Guest Post by Jeremy Payne
A note from Coach Jeremy:
For most people at the very beginning of their BJJ journey, there is this overwhelming influx of knowledge. It can make you go in a couple different directions; it can excite you and make you want to come train more often or it can make you want to “hang up” your gi. Trust me, you should be cherishing this time - it’ll be gone before you know it. As a white belt, your learning curve is so steep in the best of ways: you’re learning the core fundamentals of jiu jitsu. It might seem like too much information at once, and to be honest, it really is; no one person could possibly actually absorb all the different positions, submissions, defenses, takedowns, etc with any meaningful level of comprehension. Sure, the mechanics are as easy as studying a book, but applying those techniques in a practical situation (AKA sparring) is the hard part. All that being said, embrace the information overload - you’ll get there.
I’ve had a lot of people ask me during sparring what they should do in certain situations and that is a great thing. No matter what it is you’re struggling with, there is only one answer worth saying: don’t get frustrated. Instead, turn your short-comings into questions. Furthermore, direct those questions first to yourself. While we throw a ton of information at you during the technique portion of class, sparring time we leave you to your own devices and I’d like to believe that is for good reason. This is the time you need to start to teach yourself. While an instructor can help you perfect your technique; you need to know when and how to apply it when it comes time (sparring, tournaments, real life self defense situations).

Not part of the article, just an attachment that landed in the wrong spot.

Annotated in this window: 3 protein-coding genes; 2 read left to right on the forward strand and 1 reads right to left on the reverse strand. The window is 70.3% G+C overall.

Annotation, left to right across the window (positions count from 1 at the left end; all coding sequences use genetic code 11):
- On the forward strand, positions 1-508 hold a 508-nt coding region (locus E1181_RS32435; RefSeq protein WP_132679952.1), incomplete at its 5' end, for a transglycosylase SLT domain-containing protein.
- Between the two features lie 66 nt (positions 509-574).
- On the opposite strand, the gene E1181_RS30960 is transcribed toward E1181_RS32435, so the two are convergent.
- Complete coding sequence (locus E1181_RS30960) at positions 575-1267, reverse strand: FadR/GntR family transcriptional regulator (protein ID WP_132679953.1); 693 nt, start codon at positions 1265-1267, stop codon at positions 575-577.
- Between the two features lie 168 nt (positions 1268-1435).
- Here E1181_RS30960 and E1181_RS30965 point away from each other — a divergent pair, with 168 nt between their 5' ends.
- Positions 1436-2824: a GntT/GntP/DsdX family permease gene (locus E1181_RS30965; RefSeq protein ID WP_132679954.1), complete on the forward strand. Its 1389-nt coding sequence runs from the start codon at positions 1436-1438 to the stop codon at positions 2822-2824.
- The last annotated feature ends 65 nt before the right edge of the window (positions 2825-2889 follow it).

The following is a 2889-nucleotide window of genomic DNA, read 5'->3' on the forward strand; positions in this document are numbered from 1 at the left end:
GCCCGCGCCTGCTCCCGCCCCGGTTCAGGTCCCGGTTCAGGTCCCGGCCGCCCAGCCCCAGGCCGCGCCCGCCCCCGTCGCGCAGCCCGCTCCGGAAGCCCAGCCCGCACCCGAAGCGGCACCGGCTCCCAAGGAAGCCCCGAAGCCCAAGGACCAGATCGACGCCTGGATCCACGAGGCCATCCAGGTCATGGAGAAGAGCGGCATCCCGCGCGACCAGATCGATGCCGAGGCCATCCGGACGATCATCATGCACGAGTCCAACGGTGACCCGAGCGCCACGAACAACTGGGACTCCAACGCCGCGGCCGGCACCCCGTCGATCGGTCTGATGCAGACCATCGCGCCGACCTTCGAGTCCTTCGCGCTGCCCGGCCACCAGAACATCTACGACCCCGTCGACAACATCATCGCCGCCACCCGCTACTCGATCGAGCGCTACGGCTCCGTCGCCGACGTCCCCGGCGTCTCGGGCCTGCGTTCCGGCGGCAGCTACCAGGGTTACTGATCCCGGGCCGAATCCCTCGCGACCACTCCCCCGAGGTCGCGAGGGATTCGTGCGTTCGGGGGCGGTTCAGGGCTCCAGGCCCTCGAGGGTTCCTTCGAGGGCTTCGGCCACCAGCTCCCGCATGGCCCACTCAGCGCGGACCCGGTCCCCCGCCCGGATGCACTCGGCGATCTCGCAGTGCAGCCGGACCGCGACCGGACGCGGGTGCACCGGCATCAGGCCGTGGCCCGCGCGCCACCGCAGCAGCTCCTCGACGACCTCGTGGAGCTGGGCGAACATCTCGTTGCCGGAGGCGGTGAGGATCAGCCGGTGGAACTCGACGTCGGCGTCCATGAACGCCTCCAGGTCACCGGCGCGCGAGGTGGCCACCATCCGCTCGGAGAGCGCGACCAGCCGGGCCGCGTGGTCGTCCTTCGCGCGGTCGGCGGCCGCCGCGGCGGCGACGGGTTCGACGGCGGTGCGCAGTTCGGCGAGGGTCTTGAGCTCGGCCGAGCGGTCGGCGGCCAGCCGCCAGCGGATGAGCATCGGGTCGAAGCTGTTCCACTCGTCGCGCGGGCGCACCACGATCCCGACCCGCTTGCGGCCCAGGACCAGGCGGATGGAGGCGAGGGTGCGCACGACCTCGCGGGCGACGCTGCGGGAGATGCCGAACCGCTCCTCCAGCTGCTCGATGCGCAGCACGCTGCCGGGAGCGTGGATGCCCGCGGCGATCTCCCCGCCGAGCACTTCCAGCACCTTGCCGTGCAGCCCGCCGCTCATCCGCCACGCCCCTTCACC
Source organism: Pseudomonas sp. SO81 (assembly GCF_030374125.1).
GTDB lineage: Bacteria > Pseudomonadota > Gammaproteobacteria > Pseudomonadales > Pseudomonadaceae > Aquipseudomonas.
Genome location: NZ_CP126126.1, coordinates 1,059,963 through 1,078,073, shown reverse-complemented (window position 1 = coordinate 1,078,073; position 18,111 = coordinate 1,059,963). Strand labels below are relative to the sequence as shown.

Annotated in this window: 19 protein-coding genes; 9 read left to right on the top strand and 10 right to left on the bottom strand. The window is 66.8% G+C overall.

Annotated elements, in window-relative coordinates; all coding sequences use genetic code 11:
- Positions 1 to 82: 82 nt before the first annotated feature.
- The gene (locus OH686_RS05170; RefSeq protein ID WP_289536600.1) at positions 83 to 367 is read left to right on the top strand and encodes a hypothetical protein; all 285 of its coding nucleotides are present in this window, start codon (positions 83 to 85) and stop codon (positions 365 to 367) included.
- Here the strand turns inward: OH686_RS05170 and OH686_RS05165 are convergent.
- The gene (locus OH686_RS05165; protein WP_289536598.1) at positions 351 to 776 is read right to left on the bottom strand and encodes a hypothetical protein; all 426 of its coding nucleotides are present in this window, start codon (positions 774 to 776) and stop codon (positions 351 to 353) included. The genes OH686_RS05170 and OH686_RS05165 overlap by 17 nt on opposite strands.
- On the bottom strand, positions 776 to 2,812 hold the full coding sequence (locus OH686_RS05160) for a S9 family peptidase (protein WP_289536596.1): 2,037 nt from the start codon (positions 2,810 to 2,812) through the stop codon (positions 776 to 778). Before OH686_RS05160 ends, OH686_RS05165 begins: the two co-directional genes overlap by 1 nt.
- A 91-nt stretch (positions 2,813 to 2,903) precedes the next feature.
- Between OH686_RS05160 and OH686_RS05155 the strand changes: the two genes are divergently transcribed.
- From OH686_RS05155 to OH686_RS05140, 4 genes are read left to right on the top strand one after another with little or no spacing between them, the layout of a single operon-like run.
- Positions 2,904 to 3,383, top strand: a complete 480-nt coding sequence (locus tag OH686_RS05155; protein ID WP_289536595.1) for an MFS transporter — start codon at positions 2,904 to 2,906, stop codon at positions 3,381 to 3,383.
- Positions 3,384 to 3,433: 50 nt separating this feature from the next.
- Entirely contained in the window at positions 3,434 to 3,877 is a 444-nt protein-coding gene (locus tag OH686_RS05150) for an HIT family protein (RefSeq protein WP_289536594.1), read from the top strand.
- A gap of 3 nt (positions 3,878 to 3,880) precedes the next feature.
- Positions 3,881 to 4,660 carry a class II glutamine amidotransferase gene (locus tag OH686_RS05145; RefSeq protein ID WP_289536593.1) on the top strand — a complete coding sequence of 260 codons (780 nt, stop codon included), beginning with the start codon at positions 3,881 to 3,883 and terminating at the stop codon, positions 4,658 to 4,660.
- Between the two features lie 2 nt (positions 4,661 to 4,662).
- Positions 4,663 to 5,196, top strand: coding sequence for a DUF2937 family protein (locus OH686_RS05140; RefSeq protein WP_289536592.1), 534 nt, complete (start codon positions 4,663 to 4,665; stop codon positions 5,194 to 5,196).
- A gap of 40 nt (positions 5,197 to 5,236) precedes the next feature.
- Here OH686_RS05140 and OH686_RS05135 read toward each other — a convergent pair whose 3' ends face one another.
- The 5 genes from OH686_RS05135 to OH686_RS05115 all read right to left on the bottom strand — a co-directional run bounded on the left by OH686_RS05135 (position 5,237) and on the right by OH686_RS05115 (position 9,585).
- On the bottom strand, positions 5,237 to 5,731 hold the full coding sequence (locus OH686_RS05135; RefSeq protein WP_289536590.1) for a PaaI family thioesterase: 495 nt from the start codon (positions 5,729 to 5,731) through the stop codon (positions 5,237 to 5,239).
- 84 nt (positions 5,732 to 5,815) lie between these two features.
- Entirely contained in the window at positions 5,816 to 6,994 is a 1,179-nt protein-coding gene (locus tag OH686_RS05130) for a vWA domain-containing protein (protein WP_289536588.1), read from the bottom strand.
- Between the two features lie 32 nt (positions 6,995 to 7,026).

When you get swept, submitted, taken down, give up a dominant position, etc- use the time immediately following that to understand how it happened. Ask yourself in your head and try to work through a way to prevent it from happening again. Ask your sparring partner to try doing it again and see if the solution you came up with on your own works out. If and when you cannot come up with a good solution, approach Coach Daniel or a more advanced teammate for help. If you start to use the coaching staff as a crutch every time you face adversity, you’ll have no legs to stand on of your own. The bigger purpose here is to start teaching yourself jiu jitsu. I haven’t found this practice to become less useful as I go through my jiu jitsu journey, so I don’t think it is “just a white belt” thing. But, the sooner one can start applying this learning technique in a jiu jitsu setting, the sooner that person will understand the core fundamentals of the sport including leverage, weight distribution, positioning, connection and distance. Strength, flexibility and speed don’t hurt and should not be ignored, but your knowledge of jiu jitsu fundamentals is absolutely going to win you a fight above all else.
Said some goofy purple belt….